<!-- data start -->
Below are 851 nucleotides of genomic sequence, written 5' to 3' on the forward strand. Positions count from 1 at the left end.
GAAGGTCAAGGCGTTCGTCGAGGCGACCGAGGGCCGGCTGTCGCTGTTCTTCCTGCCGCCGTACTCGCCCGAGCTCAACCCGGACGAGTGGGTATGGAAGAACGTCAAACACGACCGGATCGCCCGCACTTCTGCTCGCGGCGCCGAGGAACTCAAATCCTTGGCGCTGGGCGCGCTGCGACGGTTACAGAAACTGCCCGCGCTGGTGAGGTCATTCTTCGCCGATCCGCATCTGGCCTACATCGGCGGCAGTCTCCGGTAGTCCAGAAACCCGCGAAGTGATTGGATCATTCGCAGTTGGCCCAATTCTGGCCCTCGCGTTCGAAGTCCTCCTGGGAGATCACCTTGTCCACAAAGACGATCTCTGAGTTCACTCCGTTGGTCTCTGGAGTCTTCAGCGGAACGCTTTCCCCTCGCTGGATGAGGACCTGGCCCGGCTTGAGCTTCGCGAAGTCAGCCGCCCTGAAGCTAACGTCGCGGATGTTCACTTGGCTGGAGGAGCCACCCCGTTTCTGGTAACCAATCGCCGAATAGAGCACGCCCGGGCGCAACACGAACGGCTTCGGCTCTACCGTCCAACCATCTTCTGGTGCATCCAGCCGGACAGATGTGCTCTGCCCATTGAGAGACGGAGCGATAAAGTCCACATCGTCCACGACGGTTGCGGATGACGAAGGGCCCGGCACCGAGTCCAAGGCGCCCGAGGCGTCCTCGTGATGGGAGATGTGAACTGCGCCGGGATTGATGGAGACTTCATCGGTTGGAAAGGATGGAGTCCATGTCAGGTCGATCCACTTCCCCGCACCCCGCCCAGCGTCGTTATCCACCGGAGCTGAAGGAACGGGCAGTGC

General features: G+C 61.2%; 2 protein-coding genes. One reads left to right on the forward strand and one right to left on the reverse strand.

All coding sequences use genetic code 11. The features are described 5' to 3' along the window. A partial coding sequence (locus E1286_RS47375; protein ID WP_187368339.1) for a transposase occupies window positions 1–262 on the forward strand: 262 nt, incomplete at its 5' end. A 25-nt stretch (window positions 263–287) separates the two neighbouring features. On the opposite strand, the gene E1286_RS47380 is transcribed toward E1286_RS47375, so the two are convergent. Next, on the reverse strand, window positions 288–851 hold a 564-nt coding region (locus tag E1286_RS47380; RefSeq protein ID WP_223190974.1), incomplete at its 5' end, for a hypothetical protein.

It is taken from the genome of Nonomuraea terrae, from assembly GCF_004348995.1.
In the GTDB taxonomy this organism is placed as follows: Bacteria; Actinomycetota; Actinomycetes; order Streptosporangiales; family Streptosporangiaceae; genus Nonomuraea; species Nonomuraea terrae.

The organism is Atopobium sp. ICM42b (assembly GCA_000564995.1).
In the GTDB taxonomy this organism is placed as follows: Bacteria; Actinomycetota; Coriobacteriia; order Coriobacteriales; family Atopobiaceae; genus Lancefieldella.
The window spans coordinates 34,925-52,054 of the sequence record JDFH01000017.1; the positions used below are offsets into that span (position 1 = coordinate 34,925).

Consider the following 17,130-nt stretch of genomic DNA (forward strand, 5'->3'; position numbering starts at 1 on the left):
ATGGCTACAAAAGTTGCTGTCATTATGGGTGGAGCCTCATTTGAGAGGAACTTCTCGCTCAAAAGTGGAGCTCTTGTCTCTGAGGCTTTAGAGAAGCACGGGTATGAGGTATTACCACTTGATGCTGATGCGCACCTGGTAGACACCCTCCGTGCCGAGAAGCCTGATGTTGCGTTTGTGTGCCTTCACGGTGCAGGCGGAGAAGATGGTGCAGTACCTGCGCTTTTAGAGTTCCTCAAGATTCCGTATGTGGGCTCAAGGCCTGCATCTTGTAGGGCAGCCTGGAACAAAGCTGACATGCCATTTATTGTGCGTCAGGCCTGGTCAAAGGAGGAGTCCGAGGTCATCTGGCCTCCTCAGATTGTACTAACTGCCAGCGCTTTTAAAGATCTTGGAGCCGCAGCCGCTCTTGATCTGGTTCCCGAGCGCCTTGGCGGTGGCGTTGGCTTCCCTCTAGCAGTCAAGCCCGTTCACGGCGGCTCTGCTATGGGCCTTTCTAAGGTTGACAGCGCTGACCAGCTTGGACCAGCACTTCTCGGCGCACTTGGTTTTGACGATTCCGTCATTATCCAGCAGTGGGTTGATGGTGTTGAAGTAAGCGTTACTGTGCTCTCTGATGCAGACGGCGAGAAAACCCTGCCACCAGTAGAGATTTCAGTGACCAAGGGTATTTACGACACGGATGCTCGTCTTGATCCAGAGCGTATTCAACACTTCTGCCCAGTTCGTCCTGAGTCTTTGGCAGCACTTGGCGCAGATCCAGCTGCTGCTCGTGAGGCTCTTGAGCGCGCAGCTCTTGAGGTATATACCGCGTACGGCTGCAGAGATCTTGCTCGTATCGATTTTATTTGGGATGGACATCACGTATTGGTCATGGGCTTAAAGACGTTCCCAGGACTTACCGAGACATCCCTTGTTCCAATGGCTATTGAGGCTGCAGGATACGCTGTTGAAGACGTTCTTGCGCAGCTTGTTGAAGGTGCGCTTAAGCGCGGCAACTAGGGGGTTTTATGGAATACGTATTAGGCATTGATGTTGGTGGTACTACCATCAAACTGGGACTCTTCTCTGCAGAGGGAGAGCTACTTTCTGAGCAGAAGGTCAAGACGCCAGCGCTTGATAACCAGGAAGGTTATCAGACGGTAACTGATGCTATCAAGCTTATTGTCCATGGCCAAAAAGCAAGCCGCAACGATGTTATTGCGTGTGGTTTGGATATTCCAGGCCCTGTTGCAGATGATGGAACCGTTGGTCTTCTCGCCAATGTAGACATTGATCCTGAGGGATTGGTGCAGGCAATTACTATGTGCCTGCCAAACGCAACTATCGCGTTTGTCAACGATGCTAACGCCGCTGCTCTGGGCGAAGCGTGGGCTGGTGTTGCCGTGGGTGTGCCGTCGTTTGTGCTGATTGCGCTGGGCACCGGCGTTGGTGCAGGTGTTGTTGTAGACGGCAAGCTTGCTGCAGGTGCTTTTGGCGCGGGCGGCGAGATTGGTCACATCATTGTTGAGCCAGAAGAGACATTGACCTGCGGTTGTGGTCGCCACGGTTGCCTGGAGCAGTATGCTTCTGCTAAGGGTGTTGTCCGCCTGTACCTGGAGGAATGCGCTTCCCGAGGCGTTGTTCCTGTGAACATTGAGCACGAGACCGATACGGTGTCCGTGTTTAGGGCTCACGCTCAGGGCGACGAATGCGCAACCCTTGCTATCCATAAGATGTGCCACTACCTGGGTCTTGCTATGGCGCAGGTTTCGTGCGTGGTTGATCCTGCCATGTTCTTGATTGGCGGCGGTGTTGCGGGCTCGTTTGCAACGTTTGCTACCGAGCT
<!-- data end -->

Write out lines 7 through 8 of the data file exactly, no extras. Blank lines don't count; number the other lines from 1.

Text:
The organism is Atopobium sp. ICM42b (assembly GCA_000564995.1).
In the GTDB taxonomy this organism is placed as follows: Bacteria; Actinomycetota; Coriobacteriia; order Coriobacteriales; family Atopobiaceae; genus Lancefieldella.